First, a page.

Godard cast his muse and ex-wife Anna Karina (in the last of their eight collaborations), as a leftist writer and amateur sleuth named Paula Nelson who leaves Paris for a fictional French burg called Atlantic-Cité to (possibly) investigate the (possible) death of her former colleague and lover, Richard P. That is about as far as the plot goes, as once Paula is in Atlantic-Cité, Godard allows any sense of narrative intrigue to slowly crumble beneath the weight of eccentric and often inexplicable supporting characters, most of whom bear the names of American filmmakers and movie stars associated with hard-boiled genres (including László Szabó’s Richard Widmark and Jean-Pierre Léaud’s Donald Siegel). Part of Godard’s inspiration was Howard Hawks’ The Big Sleep (1946), whose mystery plot is infamously complicated and ultimately unsolvable, and in typical Godardian fashion he reworks it to the nth degree, not just gender-recasting the Bogart role with Karina (who in voice-over says she feels like Bogart in a Disney film), but taking the idea of an inscrutable plot and stringing it out to its logical ends.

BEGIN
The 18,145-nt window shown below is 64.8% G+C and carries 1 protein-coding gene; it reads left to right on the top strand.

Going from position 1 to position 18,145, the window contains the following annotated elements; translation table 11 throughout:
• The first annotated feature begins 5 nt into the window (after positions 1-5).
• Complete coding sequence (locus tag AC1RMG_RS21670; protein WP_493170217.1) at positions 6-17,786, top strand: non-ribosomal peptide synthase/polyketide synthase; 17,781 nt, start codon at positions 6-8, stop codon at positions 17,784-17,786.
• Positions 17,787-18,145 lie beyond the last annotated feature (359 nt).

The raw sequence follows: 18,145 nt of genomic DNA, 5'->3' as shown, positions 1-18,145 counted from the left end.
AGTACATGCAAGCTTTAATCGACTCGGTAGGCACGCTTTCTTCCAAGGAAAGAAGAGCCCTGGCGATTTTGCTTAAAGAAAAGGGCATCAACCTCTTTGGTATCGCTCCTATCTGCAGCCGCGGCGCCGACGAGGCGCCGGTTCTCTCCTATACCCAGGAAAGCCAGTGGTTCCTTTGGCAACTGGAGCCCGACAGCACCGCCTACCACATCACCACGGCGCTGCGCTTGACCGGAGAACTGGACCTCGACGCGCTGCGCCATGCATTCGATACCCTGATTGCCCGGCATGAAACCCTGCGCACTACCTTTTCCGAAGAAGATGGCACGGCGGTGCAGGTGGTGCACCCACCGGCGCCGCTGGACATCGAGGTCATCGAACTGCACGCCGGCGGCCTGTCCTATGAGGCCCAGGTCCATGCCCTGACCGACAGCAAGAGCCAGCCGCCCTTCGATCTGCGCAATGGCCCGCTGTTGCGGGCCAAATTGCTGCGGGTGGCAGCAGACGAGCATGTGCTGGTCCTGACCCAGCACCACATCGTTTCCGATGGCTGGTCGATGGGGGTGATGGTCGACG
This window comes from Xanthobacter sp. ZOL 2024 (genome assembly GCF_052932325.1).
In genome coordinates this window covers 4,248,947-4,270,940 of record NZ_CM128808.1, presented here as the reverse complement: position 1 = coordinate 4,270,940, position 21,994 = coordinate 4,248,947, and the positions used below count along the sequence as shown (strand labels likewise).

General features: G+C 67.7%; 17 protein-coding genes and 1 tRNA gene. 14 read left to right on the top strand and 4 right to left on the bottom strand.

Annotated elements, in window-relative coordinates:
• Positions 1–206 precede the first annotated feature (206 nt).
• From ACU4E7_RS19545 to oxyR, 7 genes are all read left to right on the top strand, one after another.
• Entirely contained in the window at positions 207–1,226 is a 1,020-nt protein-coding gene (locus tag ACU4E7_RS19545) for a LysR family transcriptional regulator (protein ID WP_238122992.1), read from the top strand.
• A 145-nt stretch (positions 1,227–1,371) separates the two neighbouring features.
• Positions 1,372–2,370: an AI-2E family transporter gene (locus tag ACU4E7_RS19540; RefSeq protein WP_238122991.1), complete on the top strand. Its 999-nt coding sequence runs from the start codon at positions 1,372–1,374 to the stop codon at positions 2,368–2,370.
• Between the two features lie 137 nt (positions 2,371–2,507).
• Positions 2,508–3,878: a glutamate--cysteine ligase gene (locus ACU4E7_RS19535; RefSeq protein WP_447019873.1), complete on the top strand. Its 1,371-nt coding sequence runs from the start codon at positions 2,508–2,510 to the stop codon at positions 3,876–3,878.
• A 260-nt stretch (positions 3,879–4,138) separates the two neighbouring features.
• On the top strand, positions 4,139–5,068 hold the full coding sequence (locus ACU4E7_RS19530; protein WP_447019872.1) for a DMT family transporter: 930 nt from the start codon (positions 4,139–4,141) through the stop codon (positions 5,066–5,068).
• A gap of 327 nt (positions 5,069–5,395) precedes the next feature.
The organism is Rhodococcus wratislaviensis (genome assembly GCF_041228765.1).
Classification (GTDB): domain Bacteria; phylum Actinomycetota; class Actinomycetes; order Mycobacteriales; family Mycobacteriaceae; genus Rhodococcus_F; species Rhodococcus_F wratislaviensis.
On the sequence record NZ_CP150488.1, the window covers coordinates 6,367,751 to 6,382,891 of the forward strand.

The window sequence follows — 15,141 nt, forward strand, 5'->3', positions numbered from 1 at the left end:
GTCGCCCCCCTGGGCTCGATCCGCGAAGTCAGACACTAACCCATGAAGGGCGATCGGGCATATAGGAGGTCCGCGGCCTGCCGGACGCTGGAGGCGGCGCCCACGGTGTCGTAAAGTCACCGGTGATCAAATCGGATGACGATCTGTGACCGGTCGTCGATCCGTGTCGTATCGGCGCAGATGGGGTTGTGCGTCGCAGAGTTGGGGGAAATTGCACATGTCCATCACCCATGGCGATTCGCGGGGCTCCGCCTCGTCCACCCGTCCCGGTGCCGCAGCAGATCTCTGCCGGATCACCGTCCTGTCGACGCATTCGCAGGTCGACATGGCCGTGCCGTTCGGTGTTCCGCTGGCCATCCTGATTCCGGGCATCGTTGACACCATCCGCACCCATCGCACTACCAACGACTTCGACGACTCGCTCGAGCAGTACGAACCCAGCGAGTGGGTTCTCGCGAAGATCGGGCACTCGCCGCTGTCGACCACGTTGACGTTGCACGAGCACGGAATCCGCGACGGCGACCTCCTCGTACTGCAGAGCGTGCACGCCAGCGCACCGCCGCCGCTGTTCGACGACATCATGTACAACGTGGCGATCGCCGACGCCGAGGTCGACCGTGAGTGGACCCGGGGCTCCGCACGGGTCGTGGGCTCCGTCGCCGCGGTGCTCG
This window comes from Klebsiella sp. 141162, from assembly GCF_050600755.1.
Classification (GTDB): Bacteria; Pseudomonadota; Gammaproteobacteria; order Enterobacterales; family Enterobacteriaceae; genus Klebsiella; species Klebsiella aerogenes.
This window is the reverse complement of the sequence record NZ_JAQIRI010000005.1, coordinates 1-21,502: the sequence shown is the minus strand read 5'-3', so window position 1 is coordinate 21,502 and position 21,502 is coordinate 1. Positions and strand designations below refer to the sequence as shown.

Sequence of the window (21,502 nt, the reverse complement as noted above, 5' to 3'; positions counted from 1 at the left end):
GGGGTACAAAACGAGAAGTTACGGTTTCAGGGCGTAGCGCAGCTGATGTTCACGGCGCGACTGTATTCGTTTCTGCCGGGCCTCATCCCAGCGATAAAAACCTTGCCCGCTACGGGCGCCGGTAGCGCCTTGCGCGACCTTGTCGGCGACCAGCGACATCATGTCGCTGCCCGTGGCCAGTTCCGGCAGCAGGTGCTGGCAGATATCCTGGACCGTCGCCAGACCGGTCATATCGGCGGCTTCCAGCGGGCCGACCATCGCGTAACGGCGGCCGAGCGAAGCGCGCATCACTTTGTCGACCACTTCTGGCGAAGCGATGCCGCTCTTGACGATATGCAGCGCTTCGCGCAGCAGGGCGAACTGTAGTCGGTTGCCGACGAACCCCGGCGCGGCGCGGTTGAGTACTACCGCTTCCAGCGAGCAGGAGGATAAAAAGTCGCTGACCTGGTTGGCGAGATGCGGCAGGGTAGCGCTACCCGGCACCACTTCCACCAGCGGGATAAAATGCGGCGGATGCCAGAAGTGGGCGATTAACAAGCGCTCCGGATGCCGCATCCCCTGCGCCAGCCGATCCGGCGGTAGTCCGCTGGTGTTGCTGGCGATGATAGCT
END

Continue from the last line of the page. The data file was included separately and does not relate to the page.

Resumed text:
Part of this is politically motivated, as Godard was moving toward his Marxist phase and wanted to tie the film to the scandale publique of the day, the so-called “Ben Barka Affair” in which a leftist Moroccan political figure “disappeared” in Paris in 1965. Paula’s possibly dead lover Richard P. (we never hear the last name because it is always obscured by some random noise or inexplicable silence) is a stand-in for Georges Figon, who apparently witnessed Barka’s abduction and whose subsequent murder was made to look like a suicide. Godard somehow thought to tie that in to a film in which the central mystery constantly gives way to stabs at anti-capitalist grandstanding that is never very effective because the film itself is such an opulent visual ode to physical and material beauty. While in theory it all sounds very interesting and intriguing and, well, Godardian, the whole never really comes together (that would happen the next year, with Godard’s political masterpiece Weekend).